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SMSFs warned on reclassifying pension payments

Anthony Cullen
Miranda Brownlee
10 July 2020 — 2 minute read

SMSFs have been cautioned against reclassifying pension payments made before 24 March as lump sums in response to the reduced minimum pension requirements.

In March this year, the government reduced the minimum annual payment required for account-based pensions and similar products for 2019–20 and 2020–21.

SuperConcepts technical specialist Anthony Cullen said he has received a lot of queries in relation to whether members who had already met the minimum pension requirement for 2019–20 before 24 March can reclassify the excess amounts as a lump sum from either their pension or accumulation account.


“Unfortunately, we’ve got to think about when the law changed, so although the law states that for the full 2019–20 financial year the minimum requirement is half of what we would normally expect it to be, the law only received royal assent on 24 March and only commenced the day after that,” Mr Cullen explained in a SuperConcepts podcast. 

“So, we need to use the 25th of March as a line in the sand date, anything that occurred prior to that date was basically withdrawn from the fund based on what the previous rules were.”

If an SMSF member had already been taking out money on a monthly basis and by the 25th of March he had already met his reduced minimum requirement, they cant go back and reclassify those repayments, Mr Cullen warned. 

“The ATO has provided clarity on this on its frequently asked question page and clearly stated that you cannot go back and reclassify them, if they were a pension payment previously, then they are still a pension payment, we cant just reclassify them as lump sum payments,” he said. 

Mr Cullen said that for a payment to be treated as a lump sum, there needs to be a request from the member prior to that payment being made saying that it is to be classified as a lump sum.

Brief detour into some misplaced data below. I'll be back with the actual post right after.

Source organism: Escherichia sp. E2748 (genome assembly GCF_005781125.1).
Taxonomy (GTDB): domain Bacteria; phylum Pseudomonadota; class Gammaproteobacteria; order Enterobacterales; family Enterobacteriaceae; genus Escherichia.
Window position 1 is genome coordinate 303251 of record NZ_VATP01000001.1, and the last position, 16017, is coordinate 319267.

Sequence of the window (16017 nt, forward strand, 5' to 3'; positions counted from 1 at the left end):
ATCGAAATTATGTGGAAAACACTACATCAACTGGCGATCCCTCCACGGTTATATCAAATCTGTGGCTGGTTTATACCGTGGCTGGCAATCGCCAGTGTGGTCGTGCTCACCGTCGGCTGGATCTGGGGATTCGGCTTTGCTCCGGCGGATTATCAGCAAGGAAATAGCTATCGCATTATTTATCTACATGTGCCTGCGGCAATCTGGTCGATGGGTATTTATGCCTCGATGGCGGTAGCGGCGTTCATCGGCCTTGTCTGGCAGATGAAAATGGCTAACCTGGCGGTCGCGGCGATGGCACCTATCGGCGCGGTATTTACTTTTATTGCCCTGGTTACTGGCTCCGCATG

“So, if you dont have that paperwork, its going to be difficult to go back and say that a payment made back in December was a lump sum, because an auditor will turn around and request the paperwork to support that payment,” he said.

“There are people in the industry and clients who do back-date documents, but we dont endorse that, its not an approach you should take. If anyone does go down that path, I would question how they justify applying a law that they didnt know about until the 25th of March any earlier than that.”

Looking ahead, Mr Cullen said that if clients have met their reduced minimum requirements for the financial year but are still looking to take out further amounts, they might want to consider taking them as lump sums as this creates a debit in their transfer balance cap.

“This may free up some space within your cap that you may be able to utilise later on,” he said.

Miranda Brownlee

Miranda Brownlee


Miranda Brownlee is the deputy editor of SMSF Adviser, which is the leading source of news, strategy and educational content for professionals working in the SMSF sector.

Since joining the team in 2014, Miranda has been responsible for breaking some of the biggest superannuation stories in Australia, and has reported extensively on technical strategy and legislative updates. Miranda has also directed SMSF Adviser's print publication for several years. 

Miranda also has broad business and financial services reporting experience, having written for titles including Investor Daily, ifa and Accountants Daily.

You can email Miranda on: This email address is being protected from spambots. You need JavaScript enabled to view it.

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